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Alirocumab LDL Cholesterol Lowering Drug May Be Harmful

Sarah Kim3 years ago

The U.S. Food and Drug Administration (FDA) has asked France-based pharmaceutical company Sanofi and biopharmaceutical company Regeneron to re-examine the drug alirocumab.

It is possible that the drug produced by the two companies may cause negative neurological effects in patients.

FDA’s Concerns Regarding Alirocumab

Alirocumab is a human monoclonal antibody for proprotein convertase subtilisin/kexin type 9 (PCSK9). It is a PCSK9 inhibitor designed to lower cholesterol.

According to Forbes, if the drug is found to cause adverse effects, the entire class of drugs will be pushed aside. These concerns could result in delays in the approval of these medications. The conventional wisdom has been that the PCSK9 inhibitors will be able to gain approval before the completion of outcome studies.

The FDA’s concerns were first seen in annual reports published in February for Regeneron, and then in March for Sanofi.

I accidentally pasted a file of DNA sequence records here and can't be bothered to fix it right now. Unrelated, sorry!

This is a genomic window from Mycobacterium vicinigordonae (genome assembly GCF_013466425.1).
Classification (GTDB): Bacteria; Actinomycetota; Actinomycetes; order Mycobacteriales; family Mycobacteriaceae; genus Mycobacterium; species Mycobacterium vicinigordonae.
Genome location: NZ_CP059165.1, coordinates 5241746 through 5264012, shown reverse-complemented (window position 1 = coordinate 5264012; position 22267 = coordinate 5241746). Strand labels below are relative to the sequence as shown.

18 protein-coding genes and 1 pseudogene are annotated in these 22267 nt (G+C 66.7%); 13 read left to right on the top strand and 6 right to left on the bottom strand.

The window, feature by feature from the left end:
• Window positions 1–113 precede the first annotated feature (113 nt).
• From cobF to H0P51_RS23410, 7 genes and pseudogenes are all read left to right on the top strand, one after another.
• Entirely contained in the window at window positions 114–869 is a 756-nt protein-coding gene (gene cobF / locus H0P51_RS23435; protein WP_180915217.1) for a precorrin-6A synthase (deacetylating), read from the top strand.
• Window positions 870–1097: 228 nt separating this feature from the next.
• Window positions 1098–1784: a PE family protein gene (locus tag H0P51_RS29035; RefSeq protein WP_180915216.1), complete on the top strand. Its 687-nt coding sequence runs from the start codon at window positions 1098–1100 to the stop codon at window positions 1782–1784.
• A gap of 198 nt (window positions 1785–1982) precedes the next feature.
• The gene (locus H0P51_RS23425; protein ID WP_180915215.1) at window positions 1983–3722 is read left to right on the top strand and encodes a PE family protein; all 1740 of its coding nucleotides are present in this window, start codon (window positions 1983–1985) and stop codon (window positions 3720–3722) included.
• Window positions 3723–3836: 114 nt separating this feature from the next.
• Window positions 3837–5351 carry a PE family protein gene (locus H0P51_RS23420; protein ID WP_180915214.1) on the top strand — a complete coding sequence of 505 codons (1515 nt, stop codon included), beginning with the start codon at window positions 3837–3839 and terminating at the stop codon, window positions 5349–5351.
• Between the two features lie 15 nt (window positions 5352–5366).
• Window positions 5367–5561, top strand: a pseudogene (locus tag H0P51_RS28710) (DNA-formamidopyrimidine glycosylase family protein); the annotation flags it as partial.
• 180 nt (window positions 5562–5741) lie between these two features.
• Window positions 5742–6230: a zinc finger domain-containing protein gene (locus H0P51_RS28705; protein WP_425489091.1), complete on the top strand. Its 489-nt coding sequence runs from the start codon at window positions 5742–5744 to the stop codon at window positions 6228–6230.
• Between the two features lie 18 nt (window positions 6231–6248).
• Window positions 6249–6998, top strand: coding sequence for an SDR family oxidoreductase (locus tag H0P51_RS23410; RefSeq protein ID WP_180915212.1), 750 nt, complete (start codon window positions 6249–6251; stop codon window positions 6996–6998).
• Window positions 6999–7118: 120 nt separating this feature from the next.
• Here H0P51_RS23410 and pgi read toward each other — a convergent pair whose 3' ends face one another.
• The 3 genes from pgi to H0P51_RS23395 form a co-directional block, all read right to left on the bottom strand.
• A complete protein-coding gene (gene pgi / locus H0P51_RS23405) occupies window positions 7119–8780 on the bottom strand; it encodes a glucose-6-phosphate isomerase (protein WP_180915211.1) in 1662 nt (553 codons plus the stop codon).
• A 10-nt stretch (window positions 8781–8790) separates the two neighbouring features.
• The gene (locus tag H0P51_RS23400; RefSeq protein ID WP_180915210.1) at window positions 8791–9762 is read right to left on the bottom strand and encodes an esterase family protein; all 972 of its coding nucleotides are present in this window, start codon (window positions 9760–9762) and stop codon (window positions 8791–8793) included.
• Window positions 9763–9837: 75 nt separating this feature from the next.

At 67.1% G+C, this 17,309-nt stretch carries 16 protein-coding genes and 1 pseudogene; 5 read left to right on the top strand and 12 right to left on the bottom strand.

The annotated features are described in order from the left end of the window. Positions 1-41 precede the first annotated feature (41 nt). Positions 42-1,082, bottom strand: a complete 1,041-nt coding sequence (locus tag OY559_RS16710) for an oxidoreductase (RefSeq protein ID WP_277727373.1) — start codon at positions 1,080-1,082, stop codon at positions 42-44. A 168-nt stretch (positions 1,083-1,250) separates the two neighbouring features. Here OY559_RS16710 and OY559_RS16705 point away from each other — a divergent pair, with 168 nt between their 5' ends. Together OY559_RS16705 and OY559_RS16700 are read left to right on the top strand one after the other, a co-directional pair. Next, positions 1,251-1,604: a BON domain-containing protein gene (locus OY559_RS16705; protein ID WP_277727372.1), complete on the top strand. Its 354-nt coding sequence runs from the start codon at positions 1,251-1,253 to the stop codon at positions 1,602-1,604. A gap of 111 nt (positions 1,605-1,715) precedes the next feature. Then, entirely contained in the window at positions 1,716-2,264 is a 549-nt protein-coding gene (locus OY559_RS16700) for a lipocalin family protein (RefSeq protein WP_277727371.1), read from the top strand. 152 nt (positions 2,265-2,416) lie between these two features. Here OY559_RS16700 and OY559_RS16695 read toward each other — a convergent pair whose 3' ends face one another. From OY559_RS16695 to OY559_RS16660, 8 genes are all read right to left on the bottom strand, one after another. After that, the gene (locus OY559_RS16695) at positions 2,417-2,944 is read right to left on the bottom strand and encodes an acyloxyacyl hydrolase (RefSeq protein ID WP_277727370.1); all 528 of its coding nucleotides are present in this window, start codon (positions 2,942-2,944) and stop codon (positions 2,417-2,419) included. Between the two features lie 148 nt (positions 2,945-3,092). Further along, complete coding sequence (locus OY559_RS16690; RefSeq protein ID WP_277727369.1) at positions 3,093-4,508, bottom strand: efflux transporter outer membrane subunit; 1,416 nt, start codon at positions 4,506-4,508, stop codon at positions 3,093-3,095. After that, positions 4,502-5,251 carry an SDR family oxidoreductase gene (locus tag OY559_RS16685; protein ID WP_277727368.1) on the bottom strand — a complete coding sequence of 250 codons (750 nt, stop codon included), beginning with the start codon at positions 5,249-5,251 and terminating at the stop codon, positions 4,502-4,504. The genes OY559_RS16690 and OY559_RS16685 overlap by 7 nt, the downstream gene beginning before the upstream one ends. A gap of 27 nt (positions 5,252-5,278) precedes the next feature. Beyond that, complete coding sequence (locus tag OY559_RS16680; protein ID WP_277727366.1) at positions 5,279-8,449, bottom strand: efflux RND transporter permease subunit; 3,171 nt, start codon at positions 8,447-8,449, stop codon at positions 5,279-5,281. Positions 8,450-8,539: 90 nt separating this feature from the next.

Both companies claimed to not know the circumstances under which the FDA became aware of the adverse events or whether these adverse events were observed in participants treated with alirocumab only or in combination with a statin or other cholesterol-lowering agent.

The FDA has asked Sanofi and Regeneron to study the drug’s effects in long-term testing.

ODYSSEY-OUTCOMES  is a large-scale clinical trial of alirocumab in patients who have experienced an acute coronary syndrome. The data collected in this study will be considered in determining the effects of the drug.

The companies Pfizer and Amgen are also working on PCSK9 inhibitors, known as bococizumab and evolocumab.

Additional Information on PCKS9 Inhibitors

Information provided by the National Center for Biotechnology Information (NCBI):

  • In all findings published in 2012, phase I and II clinical trials demonstrate that fully human monoclonal antibodies targeting PCSK9 dramatically reduce LDL-Cholesterol, and enable patients to reach their target goals without severe or serious safety issues.
  • LDL receptor inhibitor proprotein convertase subtilisin kexin type 9 (PCSK9) has emerged as a validated target for lowering plasma LDL cholesterol levels.
  • The short-term efficacy, safety and tolerability of two monoclonal antibodies to PSCK9 have been demonstrated in several phase II trials. These PCSK9 inhibitors are now tested in larger phase III studies to provide insights into the long-term safety and clinical efficacy of this promising approach

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